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tofu
2006-Apr-09, 05:20 PM
Hypothetically, let's say that I'm working on a paper for a history class and the topic of the paper is, "Why I love Churchill" and it occurs to me that last semester, for another class, I wrote a paper on the topic of WWII. So now it occurs to me that the paragraphs in the WWII paper that deal with Churchill's "their finest hour" speech could be reused in my current "Why I love Churchill" paper.

Is that wrong?

WaxRubiks
2006-Apr-09, 05:21 PM
depends on whether you are going to publish, I would have thought.

Taks
2006-Apr-09, 05:26 PM
you need to quote them (if large enough, indent the whole quote, too), and then reference the churchill paper. it needs to be very clear which portions were not written by you. also, rephrasing can be considered plagiarising as well, so be careful not to write the same thing with different words.

reminds me of a funny on the wall outside one of my classes. a woman in the principal's office complaining about her son's 0 on a paper. she notes that while he copied an entire paper, he did reference the whole thing as the original author's, is it still plagiarism? certainly not plagiarism. but certainly not consisting of enough original content (nor any) to be worthy of a grade above 0.

taks

Taks
2006-Apr-09, 05:28 PM
depends on whether you are going to publish, I would have thought.nooo... it depends only upon whether you ever intend to show someone the work.

expecting credit (of any kind) for it will cause problems, legal and otherwise. a grade is credit. and plagiarism is highly frowned upon in schools.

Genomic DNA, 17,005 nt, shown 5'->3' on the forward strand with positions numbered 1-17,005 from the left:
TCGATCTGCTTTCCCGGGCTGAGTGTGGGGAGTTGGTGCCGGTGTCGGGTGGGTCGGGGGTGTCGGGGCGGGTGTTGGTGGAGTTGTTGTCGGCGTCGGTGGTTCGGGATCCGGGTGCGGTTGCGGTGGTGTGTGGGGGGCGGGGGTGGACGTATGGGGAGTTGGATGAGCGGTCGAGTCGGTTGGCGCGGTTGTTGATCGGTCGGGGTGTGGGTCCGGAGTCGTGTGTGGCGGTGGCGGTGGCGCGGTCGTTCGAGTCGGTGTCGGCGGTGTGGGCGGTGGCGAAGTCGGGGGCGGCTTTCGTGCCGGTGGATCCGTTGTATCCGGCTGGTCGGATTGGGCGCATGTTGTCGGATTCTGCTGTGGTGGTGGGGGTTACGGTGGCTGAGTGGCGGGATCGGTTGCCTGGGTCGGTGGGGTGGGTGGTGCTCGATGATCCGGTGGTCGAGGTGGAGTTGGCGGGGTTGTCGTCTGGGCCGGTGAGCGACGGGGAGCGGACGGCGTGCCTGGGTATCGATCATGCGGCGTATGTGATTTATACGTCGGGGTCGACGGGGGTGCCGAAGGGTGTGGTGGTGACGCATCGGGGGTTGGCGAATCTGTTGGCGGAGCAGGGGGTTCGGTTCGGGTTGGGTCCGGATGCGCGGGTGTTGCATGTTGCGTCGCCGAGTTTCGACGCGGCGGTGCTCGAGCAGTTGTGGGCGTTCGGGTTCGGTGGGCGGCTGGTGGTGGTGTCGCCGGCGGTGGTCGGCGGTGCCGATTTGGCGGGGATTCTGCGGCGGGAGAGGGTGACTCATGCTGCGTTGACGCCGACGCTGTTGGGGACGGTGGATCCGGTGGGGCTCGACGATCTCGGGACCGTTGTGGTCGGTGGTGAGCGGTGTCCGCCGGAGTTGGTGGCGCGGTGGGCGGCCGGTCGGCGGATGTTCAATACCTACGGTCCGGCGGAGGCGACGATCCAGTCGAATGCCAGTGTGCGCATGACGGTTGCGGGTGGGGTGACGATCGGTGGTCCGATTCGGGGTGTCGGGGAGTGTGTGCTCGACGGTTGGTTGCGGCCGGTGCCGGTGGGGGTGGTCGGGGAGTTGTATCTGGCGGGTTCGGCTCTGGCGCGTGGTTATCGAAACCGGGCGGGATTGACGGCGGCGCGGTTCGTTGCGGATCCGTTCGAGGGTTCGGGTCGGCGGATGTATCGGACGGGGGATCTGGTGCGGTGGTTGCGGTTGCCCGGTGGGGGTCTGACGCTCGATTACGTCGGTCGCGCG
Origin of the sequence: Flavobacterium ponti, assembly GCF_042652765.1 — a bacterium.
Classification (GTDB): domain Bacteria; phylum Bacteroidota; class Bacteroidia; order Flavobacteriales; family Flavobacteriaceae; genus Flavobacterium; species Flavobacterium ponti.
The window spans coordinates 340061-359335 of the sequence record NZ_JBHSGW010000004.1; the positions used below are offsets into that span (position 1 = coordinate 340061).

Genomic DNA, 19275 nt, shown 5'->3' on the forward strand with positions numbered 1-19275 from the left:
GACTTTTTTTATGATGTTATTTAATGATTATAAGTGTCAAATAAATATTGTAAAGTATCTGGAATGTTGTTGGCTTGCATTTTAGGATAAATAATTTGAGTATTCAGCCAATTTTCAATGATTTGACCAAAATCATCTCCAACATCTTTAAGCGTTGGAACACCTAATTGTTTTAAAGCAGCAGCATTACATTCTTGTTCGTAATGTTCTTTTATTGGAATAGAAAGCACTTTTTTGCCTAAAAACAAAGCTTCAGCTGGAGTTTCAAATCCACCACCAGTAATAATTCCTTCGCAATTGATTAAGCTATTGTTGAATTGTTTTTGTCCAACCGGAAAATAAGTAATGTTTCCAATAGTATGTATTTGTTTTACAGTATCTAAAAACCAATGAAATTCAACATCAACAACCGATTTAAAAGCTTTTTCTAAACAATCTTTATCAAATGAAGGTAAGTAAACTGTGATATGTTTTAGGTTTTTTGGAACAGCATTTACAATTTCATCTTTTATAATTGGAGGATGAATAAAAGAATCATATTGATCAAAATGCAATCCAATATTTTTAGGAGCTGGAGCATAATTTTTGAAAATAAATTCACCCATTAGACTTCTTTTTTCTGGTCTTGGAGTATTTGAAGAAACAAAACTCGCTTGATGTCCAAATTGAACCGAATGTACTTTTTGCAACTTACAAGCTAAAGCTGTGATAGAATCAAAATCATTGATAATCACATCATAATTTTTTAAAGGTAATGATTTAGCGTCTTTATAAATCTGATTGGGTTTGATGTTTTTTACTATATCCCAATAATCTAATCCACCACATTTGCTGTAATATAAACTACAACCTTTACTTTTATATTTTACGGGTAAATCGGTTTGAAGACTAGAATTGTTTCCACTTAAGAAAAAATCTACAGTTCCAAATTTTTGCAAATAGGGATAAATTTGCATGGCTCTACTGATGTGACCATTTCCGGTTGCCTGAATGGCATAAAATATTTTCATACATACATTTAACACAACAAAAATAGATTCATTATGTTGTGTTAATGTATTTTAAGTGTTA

taks

tofu
2006-Apr-09, 05:29 PM
you need to quote them

I think you missed my point Taks :)

**I** wrote both papers.

Moose
2006-Apr-09, 05:33 PM
You missed Taks'. Doesn't matter: you still have to quote it (you can quote yourself) and properly attribute it. It's plagerism to claim credit for your own work twice.

tofu
2006-Apr-09, 05:47 PM
You missed Tak's

No I didn't. Tak said: "it needs to be very clear which portions were not written by you." None of it was not written by me. Tak missed my point. It's not a big deal.


It's plagerism to claim credit for your own work twice.

What?? The words, "someone else" appear in all the definitions.

http://dictionary.reference.com/search?q=plagiarism&db=*

hhEb09'1
2006-Apr-09, 05:53 PM
You missed Taks'. Doesn't matter: you still have to quote it (you can quote yourself) and properly attribute it. It's plagerism to claim credit for your own work twice.I don't think you have to quote it (set it off by quotation marks). Authors often reprint their works--for instance, a collection of essays by an author will usually have a list of where the essays first appeared, but they don't quotate ( :) ) their own work. Sometimes, the essays are modified in the collected form, but the changes are not set off, or otherwise specifically identified. The original publisher may have acquired a partial or whole ownership of the work, and permissions and agreements may be necessary with the publisher.

I once reviewed an article for a geophysics journal. The authors had made minor changes to a theory that they had written up before, for a different journal. They cut and paste whole sections from the previous article. I contacted our university counsel about that, which I think is similar to the iissue that tofu is describing in the OP. The lawyer said it was up to the journal--the first journal may have a claim, depending upon their agreement with authors, but they might not. The authors clearly did not have a problem with it.